Breaking news: Groups challenge Alpha permit, raising questions about mining’s health impacts

October 13, 2011 by Ken Ward Jr.

Yesterday, lawyers for several citizen groups filed papers to renew their effort to block a U.S. Army Corps of Engineers permit for the the Reylas Surface Mine, proposed by Alpha Natural Resources and its subsidiary, Highland Mining Co.

We just recounted the history of this permit, and an earlier legal challenge by the Ohio Valley Environmental Coalition, the West Virginia Highlands Conservancy and the Sierra Club, in this previous Coal Tattoo post.

This new legal filing, from Joe Lovett and Derek Teaney of Appalachian Mountain Advocates and Jim Hecker of Public Justice, does a couple of interesting things.

First, it puts Alpha Natural Resources — despite all of CEO Kevin Crutchfield’s talk about “Running Right” (see here, here, here and here)  — smack in the middle of a major legal case over mountaintop removal permitting.

Second, if you read the new legal papers filed by the citizen group lawyers, you’ll see that in this case, they’re putting the growing science indicating public health concerns related to mountaintop removal front and center.

Now, the renewed legal challenge recounts variety of concerns previously raised about this permit:  Conductivity pollution, inadequate mitigation, cumulative impacts, public notice and selenium discharges.

But this time, the lawyers attached three of the landmark WVU studies by Dr. Michael Hendryx (see here, here and here) concerning general health impacts, birth defects and cancer — all things that Dr. Hendryx found in higher rates among residents living in mountaintop removal mines.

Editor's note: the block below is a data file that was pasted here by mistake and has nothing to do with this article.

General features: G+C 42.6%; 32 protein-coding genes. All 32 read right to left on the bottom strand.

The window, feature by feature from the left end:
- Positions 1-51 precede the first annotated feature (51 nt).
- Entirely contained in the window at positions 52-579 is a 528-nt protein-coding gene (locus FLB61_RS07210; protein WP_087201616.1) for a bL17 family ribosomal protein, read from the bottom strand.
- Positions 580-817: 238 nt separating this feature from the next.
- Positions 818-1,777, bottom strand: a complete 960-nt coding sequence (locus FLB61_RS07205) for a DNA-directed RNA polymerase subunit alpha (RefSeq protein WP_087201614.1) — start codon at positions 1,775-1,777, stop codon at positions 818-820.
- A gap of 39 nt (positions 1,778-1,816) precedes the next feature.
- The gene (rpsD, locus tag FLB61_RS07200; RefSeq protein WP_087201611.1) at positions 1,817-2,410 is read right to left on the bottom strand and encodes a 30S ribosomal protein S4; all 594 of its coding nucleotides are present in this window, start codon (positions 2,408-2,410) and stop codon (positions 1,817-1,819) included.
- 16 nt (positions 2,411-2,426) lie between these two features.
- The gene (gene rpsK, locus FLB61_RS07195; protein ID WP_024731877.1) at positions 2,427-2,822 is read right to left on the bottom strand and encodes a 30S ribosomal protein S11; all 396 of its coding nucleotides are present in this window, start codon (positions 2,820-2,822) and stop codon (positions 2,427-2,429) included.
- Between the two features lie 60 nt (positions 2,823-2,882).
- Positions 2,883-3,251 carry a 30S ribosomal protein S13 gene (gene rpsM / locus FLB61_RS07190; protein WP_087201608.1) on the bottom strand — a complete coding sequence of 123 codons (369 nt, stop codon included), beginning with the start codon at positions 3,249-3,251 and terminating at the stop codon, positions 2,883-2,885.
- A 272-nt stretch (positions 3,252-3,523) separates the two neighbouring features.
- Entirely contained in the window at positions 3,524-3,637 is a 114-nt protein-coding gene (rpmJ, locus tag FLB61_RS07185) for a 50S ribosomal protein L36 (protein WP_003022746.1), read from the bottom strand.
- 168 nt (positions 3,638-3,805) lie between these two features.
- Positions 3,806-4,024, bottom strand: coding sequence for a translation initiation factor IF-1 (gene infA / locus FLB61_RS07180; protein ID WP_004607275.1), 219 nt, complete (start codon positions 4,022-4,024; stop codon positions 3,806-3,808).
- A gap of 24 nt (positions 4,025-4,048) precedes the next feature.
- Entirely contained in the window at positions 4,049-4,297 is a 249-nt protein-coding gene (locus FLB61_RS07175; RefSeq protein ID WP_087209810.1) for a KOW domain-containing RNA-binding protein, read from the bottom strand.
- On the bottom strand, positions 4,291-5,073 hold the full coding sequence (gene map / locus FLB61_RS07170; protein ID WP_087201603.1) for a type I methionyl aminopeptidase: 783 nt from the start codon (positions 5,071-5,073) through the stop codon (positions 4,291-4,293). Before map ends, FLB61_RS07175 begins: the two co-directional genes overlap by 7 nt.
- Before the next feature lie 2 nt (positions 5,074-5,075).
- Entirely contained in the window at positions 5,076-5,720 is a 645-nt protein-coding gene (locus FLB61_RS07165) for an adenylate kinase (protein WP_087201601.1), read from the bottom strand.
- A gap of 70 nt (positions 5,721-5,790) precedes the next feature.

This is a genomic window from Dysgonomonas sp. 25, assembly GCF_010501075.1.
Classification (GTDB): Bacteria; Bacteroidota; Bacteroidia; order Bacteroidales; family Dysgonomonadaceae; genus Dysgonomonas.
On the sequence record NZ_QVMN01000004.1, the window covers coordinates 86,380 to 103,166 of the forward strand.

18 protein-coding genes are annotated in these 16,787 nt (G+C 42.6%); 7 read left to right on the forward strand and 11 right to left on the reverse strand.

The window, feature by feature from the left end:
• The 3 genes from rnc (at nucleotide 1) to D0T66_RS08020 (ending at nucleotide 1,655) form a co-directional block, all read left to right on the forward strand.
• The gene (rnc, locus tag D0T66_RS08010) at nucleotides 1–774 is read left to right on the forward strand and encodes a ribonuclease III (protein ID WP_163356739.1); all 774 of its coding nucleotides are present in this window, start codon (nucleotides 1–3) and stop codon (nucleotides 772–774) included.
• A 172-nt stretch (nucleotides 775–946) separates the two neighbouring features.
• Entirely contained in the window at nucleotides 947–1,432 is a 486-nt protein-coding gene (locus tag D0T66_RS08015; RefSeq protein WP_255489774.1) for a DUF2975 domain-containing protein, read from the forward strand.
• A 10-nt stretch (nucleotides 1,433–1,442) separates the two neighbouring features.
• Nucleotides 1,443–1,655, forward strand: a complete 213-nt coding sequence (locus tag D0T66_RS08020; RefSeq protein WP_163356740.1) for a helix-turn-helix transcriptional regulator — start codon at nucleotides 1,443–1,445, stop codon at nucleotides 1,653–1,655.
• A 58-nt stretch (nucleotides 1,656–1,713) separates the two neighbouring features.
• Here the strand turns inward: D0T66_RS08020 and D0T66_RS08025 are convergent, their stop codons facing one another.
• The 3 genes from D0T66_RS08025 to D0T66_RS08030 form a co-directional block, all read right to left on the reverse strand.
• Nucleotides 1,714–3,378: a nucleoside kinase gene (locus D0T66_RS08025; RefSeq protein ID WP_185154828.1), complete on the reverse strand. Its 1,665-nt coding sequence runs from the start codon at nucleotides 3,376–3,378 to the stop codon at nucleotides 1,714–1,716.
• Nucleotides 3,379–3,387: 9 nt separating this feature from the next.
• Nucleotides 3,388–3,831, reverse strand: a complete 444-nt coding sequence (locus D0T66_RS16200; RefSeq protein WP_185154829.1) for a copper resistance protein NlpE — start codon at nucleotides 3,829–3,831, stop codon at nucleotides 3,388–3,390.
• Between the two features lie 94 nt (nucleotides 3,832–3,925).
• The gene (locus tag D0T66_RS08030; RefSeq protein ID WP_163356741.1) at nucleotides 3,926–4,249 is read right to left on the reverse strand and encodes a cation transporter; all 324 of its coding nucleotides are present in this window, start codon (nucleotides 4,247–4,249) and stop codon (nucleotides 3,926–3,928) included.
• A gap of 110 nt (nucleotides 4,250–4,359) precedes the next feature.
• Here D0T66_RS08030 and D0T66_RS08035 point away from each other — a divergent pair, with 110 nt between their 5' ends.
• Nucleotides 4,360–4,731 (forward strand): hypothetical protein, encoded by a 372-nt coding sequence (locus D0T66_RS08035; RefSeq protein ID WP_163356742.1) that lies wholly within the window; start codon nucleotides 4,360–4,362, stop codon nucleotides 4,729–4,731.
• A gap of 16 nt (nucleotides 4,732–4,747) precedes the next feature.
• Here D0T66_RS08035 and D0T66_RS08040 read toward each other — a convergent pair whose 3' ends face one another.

The citizen groups allege that the Corps of Engineers clearly was aware of this research, but did not consider it when issuing the Reylas permit. They asked U.S. District Judge Robert C. Chambers to order the Corps to perform a new analysis, in which agency officials examine these health studies and what they mean for this particular permit. Their legal papers explained:

The three studies described above present a seriously different picture of the impacts of mountaintop mining on human health than what the Corps found. The Corps found no human health impacts at all, while these studies found an increase in unhealthy days and birth defects and a potential doubling of cancer risk.

No word on a hearing yet before Judge Chambers … so stay tuned …

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